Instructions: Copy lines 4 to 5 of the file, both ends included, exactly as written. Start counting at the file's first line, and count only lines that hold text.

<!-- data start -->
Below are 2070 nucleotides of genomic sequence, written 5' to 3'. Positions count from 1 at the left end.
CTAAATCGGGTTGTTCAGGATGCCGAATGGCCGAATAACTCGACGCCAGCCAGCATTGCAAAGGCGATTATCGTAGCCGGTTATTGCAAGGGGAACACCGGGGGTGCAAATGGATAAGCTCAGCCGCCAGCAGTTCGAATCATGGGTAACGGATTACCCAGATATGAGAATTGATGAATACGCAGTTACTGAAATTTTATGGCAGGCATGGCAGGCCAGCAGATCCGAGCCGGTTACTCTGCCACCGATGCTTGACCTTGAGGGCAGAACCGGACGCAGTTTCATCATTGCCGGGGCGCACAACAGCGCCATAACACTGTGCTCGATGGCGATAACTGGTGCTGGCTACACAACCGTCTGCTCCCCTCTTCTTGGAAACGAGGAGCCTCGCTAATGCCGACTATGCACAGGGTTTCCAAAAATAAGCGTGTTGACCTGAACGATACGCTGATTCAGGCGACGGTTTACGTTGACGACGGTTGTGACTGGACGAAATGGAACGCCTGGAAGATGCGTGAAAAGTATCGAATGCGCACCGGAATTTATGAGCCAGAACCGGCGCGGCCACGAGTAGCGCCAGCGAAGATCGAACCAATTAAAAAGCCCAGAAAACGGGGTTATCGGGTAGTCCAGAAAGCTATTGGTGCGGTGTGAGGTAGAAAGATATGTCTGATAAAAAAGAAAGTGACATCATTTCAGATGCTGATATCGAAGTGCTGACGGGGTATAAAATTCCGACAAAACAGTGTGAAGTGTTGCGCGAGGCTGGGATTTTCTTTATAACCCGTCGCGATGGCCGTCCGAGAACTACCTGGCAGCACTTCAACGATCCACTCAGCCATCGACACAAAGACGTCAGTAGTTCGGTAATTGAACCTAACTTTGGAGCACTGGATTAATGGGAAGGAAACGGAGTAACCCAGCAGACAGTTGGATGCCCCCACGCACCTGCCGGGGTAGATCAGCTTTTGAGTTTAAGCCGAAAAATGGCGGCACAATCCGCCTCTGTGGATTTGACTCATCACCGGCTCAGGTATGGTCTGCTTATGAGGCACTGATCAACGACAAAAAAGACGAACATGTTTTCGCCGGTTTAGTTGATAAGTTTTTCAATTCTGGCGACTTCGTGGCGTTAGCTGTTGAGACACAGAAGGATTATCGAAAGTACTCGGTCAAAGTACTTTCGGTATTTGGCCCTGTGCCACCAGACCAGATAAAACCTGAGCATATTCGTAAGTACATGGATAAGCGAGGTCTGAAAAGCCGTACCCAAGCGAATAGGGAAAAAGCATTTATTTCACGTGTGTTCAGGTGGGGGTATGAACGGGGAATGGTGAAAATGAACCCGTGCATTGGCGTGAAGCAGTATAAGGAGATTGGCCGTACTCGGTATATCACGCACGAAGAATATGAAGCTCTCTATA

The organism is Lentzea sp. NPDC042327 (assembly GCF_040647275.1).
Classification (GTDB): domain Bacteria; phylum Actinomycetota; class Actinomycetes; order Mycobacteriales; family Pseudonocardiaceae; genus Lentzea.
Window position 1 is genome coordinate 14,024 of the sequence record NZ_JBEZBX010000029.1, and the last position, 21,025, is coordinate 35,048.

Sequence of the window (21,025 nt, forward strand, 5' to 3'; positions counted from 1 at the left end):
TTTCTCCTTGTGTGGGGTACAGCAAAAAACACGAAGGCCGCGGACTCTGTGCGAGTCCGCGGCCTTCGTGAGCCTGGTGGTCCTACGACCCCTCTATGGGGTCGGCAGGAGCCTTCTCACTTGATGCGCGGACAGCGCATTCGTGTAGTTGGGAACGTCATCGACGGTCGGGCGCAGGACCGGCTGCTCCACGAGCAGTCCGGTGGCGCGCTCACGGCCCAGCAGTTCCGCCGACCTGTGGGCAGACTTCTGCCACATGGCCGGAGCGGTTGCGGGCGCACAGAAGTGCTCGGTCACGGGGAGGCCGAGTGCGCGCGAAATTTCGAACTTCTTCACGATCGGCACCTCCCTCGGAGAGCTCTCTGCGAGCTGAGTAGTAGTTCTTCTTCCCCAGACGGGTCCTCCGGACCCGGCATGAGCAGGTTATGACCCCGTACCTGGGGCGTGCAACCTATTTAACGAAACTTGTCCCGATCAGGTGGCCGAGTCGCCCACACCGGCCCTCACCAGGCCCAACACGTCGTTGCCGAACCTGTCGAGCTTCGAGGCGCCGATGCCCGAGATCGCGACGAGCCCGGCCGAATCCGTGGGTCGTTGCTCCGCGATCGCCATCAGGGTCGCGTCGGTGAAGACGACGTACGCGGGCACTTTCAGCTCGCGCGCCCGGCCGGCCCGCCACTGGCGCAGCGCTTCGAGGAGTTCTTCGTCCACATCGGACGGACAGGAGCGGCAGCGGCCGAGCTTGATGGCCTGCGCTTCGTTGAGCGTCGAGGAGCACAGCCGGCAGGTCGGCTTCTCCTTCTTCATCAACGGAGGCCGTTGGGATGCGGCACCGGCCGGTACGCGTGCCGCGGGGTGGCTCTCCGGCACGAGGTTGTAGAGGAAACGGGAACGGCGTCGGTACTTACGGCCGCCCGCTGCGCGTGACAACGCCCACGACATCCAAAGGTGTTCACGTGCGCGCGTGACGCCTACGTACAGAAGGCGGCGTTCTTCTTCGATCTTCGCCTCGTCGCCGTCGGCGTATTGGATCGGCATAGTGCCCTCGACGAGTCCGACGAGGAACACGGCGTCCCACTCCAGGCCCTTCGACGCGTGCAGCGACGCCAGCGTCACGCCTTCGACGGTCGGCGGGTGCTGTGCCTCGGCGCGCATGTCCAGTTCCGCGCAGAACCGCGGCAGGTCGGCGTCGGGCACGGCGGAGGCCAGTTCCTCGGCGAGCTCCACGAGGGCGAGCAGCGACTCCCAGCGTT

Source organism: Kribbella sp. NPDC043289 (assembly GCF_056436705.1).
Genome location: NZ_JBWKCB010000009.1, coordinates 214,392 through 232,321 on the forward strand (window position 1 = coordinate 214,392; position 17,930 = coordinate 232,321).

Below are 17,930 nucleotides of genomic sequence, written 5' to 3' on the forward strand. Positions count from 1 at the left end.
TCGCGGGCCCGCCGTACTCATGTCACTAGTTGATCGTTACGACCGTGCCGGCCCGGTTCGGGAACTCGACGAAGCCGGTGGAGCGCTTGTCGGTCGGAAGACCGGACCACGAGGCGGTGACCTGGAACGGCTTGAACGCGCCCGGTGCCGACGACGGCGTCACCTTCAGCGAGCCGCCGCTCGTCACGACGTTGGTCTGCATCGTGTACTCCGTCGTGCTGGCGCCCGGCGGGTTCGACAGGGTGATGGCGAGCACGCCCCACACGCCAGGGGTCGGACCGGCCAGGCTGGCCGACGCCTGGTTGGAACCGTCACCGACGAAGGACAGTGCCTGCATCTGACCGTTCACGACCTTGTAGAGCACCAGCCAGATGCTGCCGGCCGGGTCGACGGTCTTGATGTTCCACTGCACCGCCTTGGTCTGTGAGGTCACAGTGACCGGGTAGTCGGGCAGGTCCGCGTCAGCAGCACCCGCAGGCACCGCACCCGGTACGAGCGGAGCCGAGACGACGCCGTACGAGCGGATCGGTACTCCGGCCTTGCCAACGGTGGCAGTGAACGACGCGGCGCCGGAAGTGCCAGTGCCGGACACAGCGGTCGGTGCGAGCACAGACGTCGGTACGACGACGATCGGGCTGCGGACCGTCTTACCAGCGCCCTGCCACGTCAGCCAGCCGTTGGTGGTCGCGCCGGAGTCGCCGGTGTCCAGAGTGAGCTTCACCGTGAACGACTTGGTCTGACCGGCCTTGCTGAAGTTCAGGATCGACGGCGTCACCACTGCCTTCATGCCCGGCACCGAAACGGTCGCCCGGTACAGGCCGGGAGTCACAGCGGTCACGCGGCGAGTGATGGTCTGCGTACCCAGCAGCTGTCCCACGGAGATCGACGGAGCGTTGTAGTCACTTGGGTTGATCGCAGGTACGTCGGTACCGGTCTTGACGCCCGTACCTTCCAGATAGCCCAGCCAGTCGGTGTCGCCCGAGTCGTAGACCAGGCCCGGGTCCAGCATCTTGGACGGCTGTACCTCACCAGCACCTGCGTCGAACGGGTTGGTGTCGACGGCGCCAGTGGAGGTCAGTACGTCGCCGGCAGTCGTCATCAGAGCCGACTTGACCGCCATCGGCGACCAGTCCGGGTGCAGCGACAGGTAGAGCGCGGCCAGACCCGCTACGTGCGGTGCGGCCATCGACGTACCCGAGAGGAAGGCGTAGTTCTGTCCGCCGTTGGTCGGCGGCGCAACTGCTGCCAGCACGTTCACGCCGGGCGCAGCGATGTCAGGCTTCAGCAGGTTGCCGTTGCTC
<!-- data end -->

Classification (GTDB): domain Bacteria; phylum Actinomycetota; class Actinomycetes; order Mycobacteriales; family Pseudonocardiaceae; genus Lentzea.
Window position 1 is genome coordinate 14,024 of the sequence record NZ_JBEZBX010000029.1, and the last position, 21,025, is coordinate 35,048.